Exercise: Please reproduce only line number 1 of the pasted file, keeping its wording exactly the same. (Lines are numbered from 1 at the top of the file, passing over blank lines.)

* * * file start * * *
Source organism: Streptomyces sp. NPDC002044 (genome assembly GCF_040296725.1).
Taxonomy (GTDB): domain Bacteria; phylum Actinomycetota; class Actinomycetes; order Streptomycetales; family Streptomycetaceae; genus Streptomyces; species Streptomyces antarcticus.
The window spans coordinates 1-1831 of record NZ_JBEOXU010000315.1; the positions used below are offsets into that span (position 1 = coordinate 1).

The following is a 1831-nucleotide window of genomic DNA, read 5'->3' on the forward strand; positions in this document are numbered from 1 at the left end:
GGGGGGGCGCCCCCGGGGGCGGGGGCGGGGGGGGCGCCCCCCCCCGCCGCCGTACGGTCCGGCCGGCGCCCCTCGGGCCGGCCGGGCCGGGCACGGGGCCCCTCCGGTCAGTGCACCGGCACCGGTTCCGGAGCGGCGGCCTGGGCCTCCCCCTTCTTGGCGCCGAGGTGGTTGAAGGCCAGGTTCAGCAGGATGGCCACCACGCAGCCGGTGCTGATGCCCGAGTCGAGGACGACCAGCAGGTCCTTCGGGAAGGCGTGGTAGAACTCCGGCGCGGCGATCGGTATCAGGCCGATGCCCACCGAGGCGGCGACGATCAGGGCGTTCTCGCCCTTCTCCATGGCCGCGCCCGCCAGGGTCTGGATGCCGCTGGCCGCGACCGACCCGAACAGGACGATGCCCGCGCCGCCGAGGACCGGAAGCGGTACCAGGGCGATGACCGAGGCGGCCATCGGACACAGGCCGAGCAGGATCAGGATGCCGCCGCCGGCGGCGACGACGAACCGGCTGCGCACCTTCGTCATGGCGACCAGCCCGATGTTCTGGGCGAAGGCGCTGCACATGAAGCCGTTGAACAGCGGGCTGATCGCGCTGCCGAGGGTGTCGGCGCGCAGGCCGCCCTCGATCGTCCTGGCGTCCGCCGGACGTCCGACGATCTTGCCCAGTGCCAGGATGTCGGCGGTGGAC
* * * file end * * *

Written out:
Source organism: Streptomyces sp. NPDC002044 (genome assembly GCF_040296725.1).